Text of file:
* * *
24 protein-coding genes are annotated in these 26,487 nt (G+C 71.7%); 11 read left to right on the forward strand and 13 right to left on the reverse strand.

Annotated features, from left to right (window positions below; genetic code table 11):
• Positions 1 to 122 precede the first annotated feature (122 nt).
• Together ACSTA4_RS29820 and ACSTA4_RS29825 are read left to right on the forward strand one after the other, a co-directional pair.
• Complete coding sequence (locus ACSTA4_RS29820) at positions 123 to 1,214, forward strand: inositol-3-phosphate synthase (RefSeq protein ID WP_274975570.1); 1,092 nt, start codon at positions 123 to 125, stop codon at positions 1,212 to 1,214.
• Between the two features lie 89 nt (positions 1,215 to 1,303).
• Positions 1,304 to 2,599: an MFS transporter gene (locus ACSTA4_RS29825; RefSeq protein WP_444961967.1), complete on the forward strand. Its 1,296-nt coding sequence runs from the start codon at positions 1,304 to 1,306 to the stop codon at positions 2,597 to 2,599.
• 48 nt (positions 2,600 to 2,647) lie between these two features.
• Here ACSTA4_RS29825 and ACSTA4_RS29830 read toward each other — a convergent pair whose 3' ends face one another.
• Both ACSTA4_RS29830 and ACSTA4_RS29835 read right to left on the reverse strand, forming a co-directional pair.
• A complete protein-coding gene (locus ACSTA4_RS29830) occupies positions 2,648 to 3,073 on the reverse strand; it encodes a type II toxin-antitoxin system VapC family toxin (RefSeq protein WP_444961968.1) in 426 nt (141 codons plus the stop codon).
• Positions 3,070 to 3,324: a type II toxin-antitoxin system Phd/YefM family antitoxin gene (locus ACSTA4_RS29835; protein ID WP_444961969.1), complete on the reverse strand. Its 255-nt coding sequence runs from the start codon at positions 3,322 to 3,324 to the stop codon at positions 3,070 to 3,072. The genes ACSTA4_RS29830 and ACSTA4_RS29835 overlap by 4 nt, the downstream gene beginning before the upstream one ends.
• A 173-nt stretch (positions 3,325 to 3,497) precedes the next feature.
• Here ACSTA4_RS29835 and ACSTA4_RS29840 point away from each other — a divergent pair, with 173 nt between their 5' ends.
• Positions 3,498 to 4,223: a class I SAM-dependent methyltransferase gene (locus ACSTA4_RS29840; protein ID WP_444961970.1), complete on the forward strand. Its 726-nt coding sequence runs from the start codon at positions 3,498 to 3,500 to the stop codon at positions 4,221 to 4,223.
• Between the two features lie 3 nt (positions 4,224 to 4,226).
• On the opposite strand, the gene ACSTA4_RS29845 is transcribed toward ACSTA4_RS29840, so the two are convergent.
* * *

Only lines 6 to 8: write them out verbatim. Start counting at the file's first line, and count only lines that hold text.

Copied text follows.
• Between the two features lie 89 nt (positions 1,215 to 1,303).
• Positions 1,304 to 2,599: an MFS transporter gene (locus ACSTA4_RS29825; RefSeq protein WP_444961967.1), complete on the forward strand. Its 1,296-nt coding sequence runs from the start codon at positions 1,304 to 1,306 to the stop codon at positions 2,597 to 2,599.
• 48 nt (positions 2,600 to 2,647) lie between these two features.